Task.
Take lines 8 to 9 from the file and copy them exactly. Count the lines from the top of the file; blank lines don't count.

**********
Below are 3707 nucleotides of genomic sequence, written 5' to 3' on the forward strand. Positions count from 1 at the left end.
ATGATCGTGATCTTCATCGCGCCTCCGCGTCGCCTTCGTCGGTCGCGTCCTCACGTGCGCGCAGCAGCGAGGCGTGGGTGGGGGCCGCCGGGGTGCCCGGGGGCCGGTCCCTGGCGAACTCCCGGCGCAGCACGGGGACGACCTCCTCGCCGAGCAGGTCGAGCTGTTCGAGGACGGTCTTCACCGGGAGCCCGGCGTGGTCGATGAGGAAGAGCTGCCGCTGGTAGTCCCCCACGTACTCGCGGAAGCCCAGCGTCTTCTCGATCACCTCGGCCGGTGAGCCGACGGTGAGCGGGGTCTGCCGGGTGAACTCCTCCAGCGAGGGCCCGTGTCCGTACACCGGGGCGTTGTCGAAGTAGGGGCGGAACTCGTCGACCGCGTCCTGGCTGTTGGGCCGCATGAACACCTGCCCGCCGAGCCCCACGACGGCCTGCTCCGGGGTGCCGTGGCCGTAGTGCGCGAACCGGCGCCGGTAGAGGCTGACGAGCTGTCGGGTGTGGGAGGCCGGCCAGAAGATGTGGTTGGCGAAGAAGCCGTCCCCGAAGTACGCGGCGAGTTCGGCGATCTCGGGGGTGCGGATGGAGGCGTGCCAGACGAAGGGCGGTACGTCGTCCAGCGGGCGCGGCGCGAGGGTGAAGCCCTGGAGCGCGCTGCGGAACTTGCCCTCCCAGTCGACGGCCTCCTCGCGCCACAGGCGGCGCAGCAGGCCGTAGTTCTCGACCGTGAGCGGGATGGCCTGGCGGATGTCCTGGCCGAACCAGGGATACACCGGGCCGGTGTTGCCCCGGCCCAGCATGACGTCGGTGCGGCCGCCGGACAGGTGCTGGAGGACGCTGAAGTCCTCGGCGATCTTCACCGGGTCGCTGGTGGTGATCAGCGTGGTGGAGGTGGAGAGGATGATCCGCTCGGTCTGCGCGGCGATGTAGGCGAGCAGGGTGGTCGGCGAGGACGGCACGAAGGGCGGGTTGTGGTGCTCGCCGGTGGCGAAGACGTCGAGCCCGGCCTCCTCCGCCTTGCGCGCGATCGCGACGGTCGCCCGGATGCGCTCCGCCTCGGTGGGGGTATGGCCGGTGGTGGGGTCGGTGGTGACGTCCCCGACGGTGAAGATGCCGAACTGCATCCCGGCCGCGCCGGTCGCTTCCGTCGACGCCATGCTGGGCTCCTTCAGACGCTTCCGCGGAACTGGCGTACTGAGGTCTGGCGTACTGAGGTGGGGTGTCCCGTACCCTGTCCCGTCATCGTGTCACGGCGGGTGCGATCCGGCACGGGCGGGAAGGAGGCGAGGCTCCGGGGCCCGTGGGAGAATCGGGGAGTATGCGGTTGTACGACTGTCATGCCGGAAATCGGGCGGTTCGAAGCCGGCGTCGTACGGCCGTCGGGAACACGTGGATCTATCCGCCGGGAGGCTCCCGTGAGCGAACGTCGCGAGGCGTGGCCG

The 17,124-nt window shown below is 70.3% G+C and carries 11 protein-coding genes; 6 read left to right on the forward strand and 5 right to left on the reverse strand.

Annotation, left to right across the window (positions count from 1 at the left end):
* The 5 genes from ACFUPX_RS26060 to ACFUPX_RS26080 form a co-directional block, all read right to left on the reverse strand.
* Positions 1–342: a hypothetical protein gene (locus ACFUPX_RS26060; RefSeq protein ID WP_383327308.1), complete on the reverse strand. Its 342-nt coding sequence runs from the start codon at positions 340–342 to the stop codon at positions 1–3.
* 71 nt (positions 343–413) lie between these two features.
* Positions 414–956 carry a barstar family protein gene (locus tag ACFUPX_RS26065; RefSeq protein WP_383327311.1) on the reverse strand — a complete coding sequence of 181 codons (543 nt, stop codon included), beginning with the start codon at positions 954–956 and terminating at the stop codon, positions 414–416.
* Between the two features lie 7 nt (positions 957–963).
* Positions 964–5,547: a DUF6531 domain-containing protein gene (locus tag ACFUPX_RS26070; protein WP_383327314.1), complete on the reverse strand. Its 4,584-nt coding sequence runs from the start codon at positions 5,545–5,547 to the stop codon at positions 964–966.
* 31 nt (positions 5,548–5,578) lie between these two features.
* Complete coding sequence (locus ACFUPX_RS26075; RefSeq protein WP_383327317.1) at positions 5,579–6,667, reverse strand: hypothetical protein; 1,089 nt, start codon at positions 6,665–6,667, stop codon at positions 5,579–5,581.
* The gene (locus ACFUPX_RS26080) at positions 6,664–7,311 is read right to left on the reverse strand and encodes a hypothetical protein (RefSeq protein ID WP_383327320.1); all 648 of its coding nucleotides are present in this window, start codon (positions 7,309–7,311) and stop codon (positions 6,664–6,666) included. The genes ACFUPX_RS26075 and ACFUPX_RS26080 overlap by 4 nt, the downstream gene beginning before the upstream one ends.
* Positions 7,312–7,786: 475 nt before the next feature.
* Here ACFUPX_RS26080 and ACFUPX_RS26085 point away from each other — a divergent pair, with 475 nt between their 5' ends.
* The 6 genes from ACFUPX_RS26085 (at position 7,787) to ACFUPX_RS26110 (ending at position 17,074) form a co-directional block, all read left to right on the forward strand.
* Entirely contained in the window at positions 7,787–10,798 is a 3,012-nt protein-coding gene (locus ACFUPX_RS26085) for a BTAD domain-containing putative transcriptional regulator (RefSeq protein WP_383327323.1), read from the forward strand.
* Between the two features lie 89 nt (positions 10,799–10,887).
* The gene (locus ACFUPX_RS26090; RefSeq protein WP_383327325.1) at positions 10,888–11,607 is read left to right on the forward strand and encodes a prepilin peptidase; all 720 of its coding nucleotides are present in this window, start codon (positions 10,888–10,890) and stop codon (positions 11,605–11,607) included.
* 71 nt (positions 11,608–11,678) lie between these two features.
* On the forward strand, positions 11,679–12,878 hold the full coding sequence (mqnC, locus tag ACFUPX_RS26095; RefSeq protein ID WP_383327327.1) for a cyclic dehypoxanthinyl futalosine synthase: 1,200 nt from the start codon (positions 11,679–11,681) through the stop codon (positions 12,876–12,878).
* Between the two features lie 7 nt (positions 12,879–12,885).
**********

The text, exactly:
* Positions 414–956 carry a barstar family protein gene (locus tag ACFUPX_RS26065; RefSeq protein WP_383327311.1) on the reverse strand — a complete coding sequence of 181 codons (543 nt, stop codon included), beginning with the start codon at positions 954–956 and terminating at the stop codon, positions 414–416.
* Between the two features lie 7 nt (positions 957–963).